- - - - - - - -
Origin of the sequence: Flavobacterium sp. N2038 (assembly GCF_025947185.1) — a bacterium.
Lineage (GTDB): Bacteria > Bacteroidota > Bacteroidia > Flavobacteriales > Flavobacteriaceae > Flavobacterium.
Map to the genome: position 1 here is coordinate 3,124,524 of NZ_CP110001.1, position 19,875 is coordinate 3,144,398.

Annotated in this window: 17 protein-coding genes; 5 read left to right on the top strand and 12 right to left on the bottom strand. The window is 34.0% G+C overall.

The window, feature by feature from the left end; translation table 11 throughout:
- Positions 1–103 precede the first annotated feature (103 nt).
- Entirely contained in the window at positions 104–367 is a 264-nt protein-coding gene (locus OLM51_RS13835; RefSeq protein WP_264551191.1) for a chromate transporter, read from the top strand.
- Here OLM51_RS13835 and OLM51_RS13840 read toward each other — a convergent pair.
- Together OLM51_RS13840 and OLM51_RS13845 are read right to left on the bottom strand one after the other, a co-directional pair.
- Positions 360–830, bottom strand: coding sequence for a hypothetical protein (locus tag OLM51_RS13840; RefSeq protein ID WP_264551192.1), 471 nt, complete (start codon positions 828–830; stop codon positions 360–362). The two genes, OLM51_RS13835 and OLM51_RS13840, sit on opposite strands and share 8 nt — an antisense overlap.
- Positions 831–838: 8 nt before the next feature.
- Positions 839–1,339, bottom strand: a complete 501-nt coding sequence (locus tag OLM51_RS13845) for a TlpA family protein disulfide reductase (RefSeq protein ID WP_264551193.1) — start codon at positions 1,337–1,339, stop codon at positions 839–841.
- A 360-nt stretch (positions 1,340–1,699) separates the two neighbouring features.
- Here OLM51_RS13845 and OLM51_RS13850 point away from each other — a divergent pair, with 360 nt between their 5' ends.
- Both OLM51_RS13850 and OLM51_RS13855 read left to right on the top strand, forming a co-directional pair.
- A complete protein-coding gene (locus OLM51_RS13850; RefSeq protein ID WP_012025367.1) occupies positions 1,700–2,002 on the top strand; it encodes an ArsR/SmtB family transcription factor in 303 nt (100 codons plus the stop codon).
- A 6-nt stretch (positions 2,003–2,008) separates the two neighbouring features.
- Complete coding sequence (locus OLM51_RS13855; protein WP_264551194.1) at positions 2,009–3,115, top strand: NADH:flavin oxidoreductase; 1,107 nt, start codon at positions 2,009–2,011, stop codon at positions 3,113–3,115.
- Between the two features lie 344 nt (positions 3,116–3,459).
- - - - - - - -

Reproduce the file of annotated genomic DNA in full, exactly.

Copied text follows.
Origin of the sequence: Flavobacterium sp. N2038 (assembly GCF_025947185.1) — a bacterium.
Lineage (GTDB): Bacteria > Bacteroidota > Bacteroidia > Flavobacteriales > Flavobacteriaceae > Flavobacterium.
Map to the genome: position 1 here is coordinate 3,124,524 of NZ_CP110001.1, position 19,875 is coordinate 3,144,398.

Annotated in this window: 17 protein-coding genes; 5 read left to right on the top strand and 12 right to left on the bottom strand. The window is 34.0% G+C overall.

The window, feature by feature from the left end; translation table 11 throughout:
- Positions 1–103 precede the first annotated feature (103 nt).
- Entirely contained in the window at positions 104–367 is a 264-nt protein-coding gene (locus OLM51_RS13835; RefSeq protein WP_264551191.1) for a chromate transporter, read from the top strand.
- Here OLM51_RS13835 and OLM51_RS13840 read toward each other — a convergent pair.
- Together OLM51_RS13840 and OLM51_RS13845 are read right to left on the bottom strand one after the other, a co-directional pair.
- Positions 360–830, bottom strand: coding sequence for a hypothetical protein (locus tag OLM51_RS13840; RefSeq protein ID WP_264551192.1), 471 nt, complete (start codon positions 828–830; stop codon positions 360–362). The two genes, OLM51_RS13835 and OLM51_RS13840, sit on opposite strands and share 8 nt — an antisense overlap.
- Positions 831–838: 8 nt before the next feature.
- Positions 839–1,339, bottom strand: a complete 501-nt coding sequence (locus tag OLM51_RS13845) for a TlpA family protein disulfide reductase (RefSeq protein ID WP_264551193.1) — start codon at positions 1,337–1,339, stop codon at positions 839–841.
- A 360-nt stretch (positions 1,340–1,699) separates the two neighbouring features.
- Here OLM51_RS13845 and OLM51_RS13850 point away from each other — a divergent pair, with 360 nt between their 5' ends.
- Both OLM51_RS13850 and OLM51_RS13855 read left to right on the top strand, forming a co-directional pair.
- A complete protein-coding gene (locus OLM51_RS13850; RefSeq protein ID WP_012025367.1) occupies positions 1,700–2,002 on the top strand; it encodes an ArsR/SmtB family transcription factor in 303 nt (100 codons plus the stop codon).
- A 6-nt stretch (positions 2,003–2,008) separates the two neighbouring features.
- Complete coding sequence (locus OLM51_RS13855; protein WP_264551194.1) at positions 2,009–3,115, top strand: NADH:flavin oxidoreductase; 1,107 nt, start codon at positions 2,009–2,011, stop codon at positions 3,113–3,115.
- Between the two features lie 344 nt (positions 3,116–3,459).